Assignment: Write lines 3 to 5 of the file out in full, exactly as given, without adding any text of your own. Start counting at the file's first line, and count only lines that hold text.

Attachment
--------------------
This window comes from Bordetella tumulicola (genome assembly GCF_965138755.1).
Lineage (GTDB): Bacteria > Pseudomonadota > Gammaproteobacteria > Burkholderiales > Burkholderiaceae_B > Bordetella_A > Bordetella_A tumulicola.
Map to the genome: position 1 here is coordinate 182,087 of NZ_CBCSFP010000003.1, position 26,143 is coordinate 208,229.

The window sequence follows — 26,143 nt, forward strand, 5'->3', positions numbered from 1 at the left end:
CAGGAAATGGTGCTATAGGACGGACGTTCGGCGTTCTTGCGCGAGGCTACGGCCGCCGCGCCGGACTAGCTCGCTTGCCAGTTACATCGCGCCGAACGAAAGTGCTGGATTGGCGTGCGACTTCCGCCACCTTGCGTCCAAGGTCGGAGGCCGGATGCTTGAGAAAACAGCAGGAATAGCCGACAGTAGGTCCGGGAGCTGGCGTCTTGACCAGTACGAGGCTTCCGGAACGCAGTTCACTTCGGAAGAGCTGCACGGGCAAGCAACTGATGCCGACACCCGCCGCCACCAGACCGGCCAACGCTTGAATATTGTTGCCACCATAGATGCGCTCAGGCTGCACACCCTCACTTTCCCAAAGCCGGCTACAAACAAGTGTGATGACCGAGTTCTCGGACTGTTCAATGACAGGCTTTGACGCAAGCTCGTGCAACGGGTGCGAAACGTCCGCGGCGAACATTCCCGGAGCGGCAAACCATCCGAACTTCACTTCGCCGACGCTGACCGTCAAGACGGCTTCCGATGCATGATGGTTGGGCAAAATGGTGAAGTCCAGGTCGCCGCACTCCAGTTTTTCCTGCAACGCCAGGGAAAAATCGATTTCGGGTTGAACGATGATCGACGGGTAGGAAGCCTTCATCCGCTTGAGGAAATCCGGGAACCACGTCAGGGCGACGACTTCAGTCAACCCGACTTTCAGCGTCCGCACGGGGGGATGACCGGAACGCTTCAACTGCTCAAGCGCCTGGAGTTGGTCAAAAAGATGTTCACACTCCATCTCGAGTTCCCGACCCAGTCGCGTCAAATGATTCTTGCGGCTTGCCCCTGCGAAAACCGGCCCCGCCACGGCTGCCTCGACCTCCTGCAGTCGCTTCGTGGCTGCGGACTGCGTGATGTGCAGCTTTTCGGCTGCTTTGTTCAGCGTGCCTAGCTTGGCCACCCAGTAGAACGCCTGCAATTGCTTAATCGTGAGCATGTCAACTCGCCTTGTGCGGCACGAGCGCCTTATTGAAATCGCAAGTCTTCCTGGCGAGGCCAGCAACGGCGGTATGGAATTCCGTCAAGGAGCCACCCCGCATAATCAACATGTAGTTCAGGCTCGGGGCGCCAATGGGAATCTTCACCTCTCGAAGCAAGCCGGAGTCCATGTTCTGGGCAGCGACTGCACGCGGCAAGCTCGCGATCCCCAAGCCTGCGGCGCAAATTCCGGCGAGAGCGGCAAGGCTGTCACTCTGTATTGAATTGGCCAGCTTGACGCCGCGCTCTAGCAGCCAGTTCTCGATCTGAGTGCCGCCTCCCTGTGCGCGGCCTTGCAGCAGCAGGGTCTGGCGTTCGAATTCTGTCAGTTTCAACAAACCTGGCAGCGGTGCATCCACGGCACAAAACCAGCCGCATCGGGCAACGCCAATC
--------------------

Map to the genome: position 1 here is coordinate 182,087 of NZ_CBCSFP010000003.1, position 26,143 is coordinate 208,229.

The window sequence follows — 26,143 nt, forward strand, 5'->3', positions numbered from 1 at the left end:
CAGGAAATGGTGCTATAGGACGGACGTTCGGCGTTCTTGCGCGAGGCTACGGCCGCCGCGCCGGACTAGCTCGCTTGCCAGTTACATCGCGCCGAACGAAAGTGCTGGATTGGCGTGCGACTTCCGCCACCTTGCGTCCAAGGTCGGAGGCCGGATGCTTGAGAAAACAGCAGGAATAGCCGACAGTAGGTCCGGGAGCTGGCGTCTTGACCAGTACGAGGCTTCCGGAACGCAGTTCACTTCGGAAGAGCTGCACGGGCAAGCAACTGATGCCGACACCCGCCGCCACCAGACCGGCCAACGCTTGAATATTGTTGCCACCATAGATGCGCTCAGGCTGCACACCCTCACTTTCCCAAAGCCGGCTACAAACAAGTGTGATGACCGAGTTCTCGGACTGTTCAATGACAGGCTTTGACGCAAGCTCGTGCAACGGGTGCGAAACGTCCGCGGCGAACATTCCCGGAGCGGCAAACCATCCGAACTTCACTTCGCCGACGCTGACCGTCAAGACGGCTTCCGATGCATGATGGTTGGGCAAAATGGTGAAGTCCAGGTCGCCGCACTCCAGTTTTTCCTGCAACGCCAGGGAAAAATCGATTTCGGGTTGAACGATGATCGACGGGTAGGAAGCCTTCATCCGCTTGAGGAAATCCGGGAACCACGTCAGGGCGACGACTTCAGTCAACCCGACTTTCAGCGTCCGCACGGGGGGATGACCGGAACGCTTCAACTGCTCAAGCGCCTGGAGTTGGTCAAAAAGATGTTCACACTCCATCTCGAGTTCCCGACCCAGTCGCGTCAAATGATTCTTGCGGCTTGCCCCTGCGAAAACCGGCCCCGCCACGGCTGCCTCGACCTCCTGCAGTCGCTTCGTGGCTGCGGACTGCGTGATGTGCAGCTTTTCGGCTGCTTTGTTCAGCGTGCCTAGCTTGGCCACCCAGTAGAACGCCTGCAATTGCTTAATCGTGAGCATGTCAACTCGCCTTGTGCGGCACGAGCGCCTTATTGAAATCGCAAGTCTTCCTGGCGAGGCCAGCAACGGCGGTATGGAATTCCGTCAAGGAGCCACCCCGCATAATCAACATGTAGTTCAGGCTCGGGGCGCCAATGGGAATCTTCACCTCTCGAAGCAAGCCGGAGTCCATGTTCTGGGCAGCGACTGCACGCGGCAAGCTCGCGATCCCCAAGCCTGCGGCGCAAATTCCGGCGAGAGCGGCAAGGCTGTCACTCTGTATTGAATTGGCCAGCTTGACGCCGCGCTCTAGCAGCCAGTTCTCGATCTGAGTGCCGCCTCCCTGTGCGCGGCCTTGCAGCAGCAGGGTCTGGCGTTCGAATTCTGTCAGTTTCAACAAACCTGGCAGCGGTGCATCCACGGCACAAAACCAGCCGCATCGGGCAACGCCAATC